The BlueSky Canada forecast also shows continued fire and smoke in western Canada and Alberta.

The BlueSky Canada smoke forecast from June 8-10, 2023.
The BlueSky Canada smoke forecast from June 8-10, 2023. For current forecast: firesmoke.ca/forecasts/current/

Alberta firefighters hoping for weather change

Several regions in the U.S. are suffering from poor air quality as smoke from wildfires in Canada drifts south. Much of the of the U.S. has experienced smoky skies for days, creating unhealthy conditions for residents with heart or lung conditions. ABC News reports that the National Weather Service issued an air quality alert for all of Montana, along with parts of Idaho, Colorado, and Arizona. In Utah, the Department of Environmental Quality urged residents on Friday to avoid outdoor activities in places with visible smoke and haze. Heavy smoke began to pour into northeastern Colorado on Friday.

Alberta Wildfire
Alberta Wildfire

Reuters reported that Alberta authorities hope cooler temperatures and showers forecast for the coming week will help firefighters in the oil-rich Canadian province, although storms could complicate efforts. Forecasters are tracking a front likely to move into Alberta on Sunday that could bring cooler weather. Christie Tucker, information unit manager at Alberta Wildfire, said Saturday the front could mean increased humidity or even rain.

“What we’d like to see is a long steady rain that will soak into the forest and into the ground,” Tucker said. “That will help us more than a short burst that would bring lightning and could spark a new wildfire.”

airnow.gov fire and smoke map
airnow.gov fire and smoke map

Alberta has endured energy production cuts, residential evacuations, and poor air quality after an intense start to the wildfire season. This year, Alberta Wildfire has responded to 496 wildfires burning more than 842,000 hectares, compared with just 459 hectares in 2022.

“This year’s total is nearly 2,000 times last year,” Tucker said. Over 2,800 firefighters from Canada and the United States were fighting 91 active fires on Saturday.

Canada’s wildfires have sent smoke to U.S. states including Minnesota, Nebraska, Illinois, Wisconsin, Wyoming, Utah, Washington, and Colorado, triggering air quality alerts in several places.

The air quality index on the Front Range in Colorado reached 168 on Friday, according to the state’s Department of Public Health and Environment. A reading between 151 and 200 indicates unhealthy conditions that affect sensitive groups as well as the general public, health officials say. Idaho also saw widespread haze earlier in the week, according to the state’s Department of Environmental Quality.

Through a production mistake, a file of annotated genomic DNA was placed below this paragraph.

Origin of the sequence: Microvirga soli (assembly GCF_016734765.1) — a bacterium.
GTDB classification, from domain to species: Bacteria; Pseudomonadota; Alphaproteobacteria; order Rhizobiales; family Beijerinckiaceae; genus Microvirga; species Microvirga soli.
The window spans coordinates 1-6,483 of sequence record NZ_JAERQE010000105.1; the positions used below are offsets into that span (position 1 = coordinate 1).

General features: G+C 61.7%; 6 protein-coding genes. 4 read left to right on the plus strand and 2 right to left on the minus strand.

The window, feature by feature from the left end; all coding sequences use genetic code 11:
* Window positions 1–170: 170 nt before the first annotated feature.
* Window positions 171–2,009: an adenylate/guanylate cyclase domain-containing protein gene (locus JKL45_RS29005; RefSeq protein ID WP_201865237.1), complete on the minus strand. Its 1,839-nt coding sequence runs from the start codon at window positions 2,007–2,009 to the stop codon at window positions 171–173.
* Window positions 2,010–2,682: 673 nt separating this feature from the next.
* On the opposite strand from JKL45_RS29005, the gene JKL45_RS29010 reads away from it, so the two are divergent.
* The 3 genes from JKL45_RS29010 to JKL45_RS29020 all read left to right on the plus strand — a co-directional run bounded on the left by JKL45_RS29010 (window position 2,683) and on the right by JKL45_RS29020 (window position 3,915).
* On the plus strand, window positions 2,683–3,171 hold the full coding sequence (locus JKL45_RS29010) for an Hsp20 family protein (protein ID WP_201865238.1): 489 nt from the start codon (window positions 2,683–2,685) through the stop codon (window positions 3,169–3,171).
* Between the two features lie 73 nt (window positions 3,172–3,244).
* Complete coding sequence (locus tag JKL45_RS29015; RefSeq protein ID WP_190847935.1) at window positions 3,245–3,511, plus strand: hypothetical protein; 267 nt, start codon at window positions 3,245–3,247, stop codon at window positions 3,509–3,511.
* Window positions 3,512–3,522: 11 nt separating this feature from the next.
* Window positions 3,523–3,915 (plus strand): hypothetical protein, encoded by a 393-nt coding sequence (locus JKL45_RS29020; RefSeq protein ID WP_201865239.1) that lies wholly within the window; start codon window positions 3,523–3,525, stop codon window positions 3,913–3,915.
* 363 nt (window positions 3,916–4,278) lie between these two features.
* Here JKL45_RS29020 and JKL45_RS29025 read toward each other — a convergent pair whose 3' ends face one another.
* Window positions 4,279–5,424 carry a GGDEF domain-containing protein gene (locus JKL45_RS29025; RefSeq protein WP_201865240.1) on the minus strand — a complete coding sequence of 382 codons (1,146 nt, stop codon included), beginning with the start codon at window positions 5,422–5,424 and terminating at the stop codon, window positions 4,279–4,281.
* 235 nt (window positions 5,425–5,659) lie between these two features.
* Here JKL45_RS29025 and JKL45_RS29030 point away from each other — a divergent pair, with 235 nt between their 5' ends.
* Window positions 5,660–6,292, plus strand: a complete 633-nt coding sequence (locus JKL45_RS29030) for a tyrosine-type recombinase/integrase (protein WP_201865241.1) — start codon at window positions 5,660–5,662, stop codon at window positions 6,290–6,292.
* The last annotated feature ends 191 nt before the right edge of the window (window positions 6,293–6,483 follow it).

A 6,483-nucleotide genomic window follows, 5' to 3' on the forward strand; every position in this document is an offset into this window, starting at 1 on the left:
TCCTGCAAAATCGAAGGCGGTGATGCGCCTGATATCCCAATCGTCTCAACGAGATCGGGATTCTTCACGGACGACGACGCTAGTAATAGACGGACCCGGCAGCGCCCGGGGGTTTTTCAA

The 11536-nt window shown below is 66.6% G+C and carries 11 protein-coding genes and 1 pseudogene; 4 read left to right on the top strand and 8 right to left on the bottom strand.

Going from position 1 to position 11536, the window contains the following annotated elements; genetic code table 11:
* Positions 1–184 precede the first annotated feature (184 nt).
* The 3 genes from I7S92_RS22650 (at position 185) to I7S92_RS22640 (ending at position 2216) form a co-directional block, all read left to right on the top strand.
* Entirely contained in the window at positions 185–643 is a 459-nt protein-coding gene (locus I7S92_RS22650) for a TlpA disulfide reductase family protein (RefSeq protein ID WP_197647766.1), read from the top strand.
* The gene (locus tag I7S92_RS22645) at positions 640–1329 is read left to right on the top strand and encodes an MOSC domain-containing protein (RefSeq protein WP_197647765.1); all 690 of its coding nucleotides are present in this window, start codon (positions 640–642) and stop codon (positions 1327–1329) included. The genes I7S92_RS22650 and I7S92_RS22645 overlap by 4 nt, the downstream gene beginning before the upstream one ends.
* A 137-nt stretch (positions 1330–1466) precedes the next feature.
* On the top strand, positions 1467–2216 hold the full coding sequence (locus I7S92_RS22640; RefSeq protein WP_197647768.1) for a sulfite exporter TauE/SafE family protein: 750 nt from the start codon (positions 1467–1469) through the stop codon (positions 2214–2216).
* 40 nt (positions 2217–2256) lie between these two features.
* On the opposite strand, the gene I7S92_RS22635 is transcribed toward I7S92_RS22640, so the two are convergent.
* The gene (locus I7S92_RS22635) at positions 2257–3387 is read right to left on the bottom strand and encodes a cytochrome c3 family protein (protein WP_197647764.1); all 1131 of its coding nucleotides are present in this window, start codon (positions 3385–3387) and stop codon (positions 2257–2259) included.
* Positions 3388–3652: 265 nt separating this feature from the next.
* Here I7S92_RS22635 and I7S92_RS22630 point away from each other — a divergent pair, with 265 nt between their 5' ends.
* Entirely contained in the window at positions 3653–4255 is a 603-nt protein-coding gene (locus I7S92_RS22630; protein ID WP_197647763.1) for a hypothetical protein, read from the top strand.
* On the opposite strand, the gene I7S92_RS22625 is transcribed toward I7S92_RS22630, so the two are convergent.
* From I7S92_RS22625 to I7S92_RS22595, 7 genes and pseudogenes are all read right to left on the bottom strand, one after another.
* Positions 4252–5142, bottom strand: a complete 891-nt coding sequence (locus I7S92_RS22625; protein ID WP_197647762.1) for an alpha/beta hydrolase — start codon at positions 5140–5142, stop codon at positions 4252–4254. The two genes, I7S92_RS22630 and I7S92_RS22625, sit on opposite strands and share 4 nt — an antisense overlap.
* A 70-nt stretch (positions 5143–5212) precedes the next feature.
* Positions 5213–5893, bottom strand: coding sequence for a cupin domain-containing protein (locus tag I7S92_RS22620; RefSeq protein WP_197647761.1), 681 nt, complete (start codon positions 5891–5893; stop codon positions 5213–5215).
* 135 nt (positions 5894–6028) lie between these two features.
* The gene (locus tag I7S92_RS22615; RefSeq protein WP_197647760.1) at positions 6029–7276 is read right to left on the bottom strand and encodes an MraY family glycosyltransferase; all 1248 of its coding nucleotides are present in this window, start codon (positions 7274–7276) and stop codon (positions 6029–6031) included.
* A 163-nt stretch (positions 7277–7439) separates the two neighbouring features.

Rain forecast for western Canada

Western Canadian communities and firefighters may catch a welcome break next week with a forecast for precipitation — perhaps a good amount. Over the next week, areas along the Canadian Rockies may receive more than 100 mm (3.9 inches) while the Alberta-Saskatchewan border area may receive 20 mm (less than an inch), with soil moisture predicted to rise throughout the fire-impacted areas. This will likely slow fire spread and smoke volume, though fires at such scale will continue to produce smoke. An overall increase in humidity should lower fire danger.

The western provinces have experienced weeks of active fire behavior and growth, with an intensity comparable to that seen in the 2016 fires that burned Fort McMurray, Alberta and the heat domes and fires of 2021, when fires burned Lytton, British Columbia.

Precipitation forecasts from the National Center for Environmental Prediction

Phys.org reported that some 2,500 firefighters from across Canada backed by 400 military personnel have been deployed across Alberta and that more foreign help has been requested — with crews and incident management teams from the United States, Mexico, Australia, and New Zealand.

At one point nearly 30,000 Alberta residents were evacuated from their homes. Hazardous air quality and low visibility due to smoke were reported from British Columbia to Saskatchewan and as far south as Colorado and northern Texas.

PM2.5 average05/21 map
PM2.5 average
05/21 map

Situation Reports – National

The home page of the Canadian Wildland Fire Information System features maps of weather, fire behavior, and hot spots.

The Canadian Interagency Forest Fire Center Situation Report for May 20 indicated area burned to-date of 2.1 million hectares (nearly 5.2 million acres), with 15 new fires for a total of 226 currently active fires. Of those fires, 90 are identified as out of control. Canada is in its tenth day at its highest preparedness level of 5.

Situation Reports – Provinces with highest fire activity

Climate Change and Fire

In the Climate Atlas of Canada, an article on “Forest Fires and Climate Change” examines the impacts of climate change on Canadian fires and summarizes studies by Mike Flannigan and other scientists who predict that by 2100, western Canada will see a 50 percent increase in the number of dry, windy days that let fires start and spread, whereas eastern Canada will see an even more dramatic 200 percent to 300 percent increase in this kind of fire weather.  And by 2040, fire management costs are expected to double.